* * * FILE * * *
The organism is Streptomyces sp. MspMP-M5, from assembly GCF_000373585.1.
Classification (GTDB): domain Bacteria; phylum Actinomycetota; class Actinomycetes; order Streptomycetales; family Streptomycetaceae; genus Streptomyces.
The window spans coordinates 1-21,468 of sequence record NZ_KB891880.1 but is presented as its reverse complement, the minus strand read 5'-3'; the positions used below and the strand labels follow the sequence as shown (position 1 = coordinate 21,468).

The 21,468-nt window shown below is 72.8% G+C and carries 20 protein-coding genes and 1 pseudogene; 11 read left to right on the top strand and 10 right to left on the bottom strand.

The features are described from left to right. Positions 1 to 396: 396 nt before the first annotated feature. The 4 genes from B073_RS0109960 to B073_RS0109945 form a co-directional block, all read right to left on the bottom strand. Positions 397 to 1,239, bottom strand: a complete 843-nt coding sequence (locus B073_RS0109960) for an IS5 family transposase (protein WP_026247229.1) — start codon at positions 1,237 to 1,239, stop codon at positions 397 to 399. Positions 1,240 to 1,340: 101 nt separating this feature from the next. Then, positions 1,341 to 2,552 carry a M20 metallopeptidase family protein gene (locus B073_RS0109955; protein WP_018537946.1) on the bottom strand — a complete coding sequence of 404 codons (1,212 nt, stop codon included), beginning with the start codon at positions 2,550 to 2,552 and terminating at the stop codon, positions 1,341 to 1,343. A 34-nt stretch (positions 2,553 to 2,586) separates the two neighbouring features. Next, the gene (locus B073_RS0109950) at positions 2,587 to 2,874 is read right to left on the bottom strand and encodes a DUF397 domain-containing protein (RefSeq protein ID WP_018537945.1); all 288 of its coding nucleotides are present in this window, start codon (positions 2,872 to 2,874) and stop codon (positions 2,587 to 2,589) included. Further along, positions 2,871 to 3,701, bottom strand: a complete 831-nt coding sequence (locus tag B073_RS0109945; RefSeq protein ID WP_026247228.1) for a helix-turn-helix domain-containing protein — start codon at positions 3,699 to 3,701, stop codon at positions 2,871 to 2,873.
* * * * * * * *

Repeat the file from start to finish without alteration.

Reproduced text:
The organism is Streptomyces sp. MspMP-M5, from assembly GCF_000373585.1.
Classification (GTDB): domain Bacteria; phylum Actinomycetota; class Actinomycetes; order Streptomycetales; family Streptomycetaceae; genus Streptomyces.
The window spans coordinates 1-21,468 of sequence record NZ_KB891880.1 but is presented as its reverse complement, the minus strand read 5'-3'; the positions used below and the strand labels follow the sequence as shown (position 1 = coordinate 21,468).

The 21,468-nt window shown below is 72.8% G+C and carries 20 protein-coding genes and 1 pseudogene; 11 read left to right on the top strand and 10 right to left on the bottom strand.

The features are described from left to right. Positions 1 to 396: 396 nt before the first annotated feature. The 4 genes from B073_RS0109960 to B073_RS0109945 form a co-directional block, all read right to left on the bottom strand. Positions 397 to 1,239, bottom strand: a complete 843-nt coding sequence (locus B073_RS0109960) for an IS5 family transposase (protein WP_026247229.1) — start codon at positions 1,237 to 1,239, stop codon at positions 397 to 399. Positions 1,240 to 1,340: 101 nt separating this feature from the next. Then, positions 1,341 to 2,552 carry a M20 metallopeptidase family protein gene (locus B073_RS0109955; protein WP_018537946.1) on the bottom strand — a complete coding sequence of 404 codons (1,212 nt, stop codon included), beginning with the start codon at positions 2,550 to 2,552 and terminating at the stop codon, positions 1,341 to 1,343. A 34-nt stretch (positions 2,553 to 2,586) separates the two neighbouring features. Next, the gene (locus B073_RS0109950) at positions 2,587 to 2,874 is read right to left on the bottom strand and encodes a DUF397 domain-containing protein (RefSeq protein ID WP_018537945.1); all 288 of its coding nucleotides are present in this window, start codon (positions 2,872 to 2,874) and stop codon (positions 2,587 to 2,589) included. Further along, positions 2,871 to 3,701, bottom strand: a complete 831-nt coding sequence (locus tag B073_RS0109945; RefSeq protein ID WP_026247228.1) for a helix-turn-helix domain-containing protein — start codon at positions 3,699 to 3,701, stop codon at positions 2,871 to 2,873.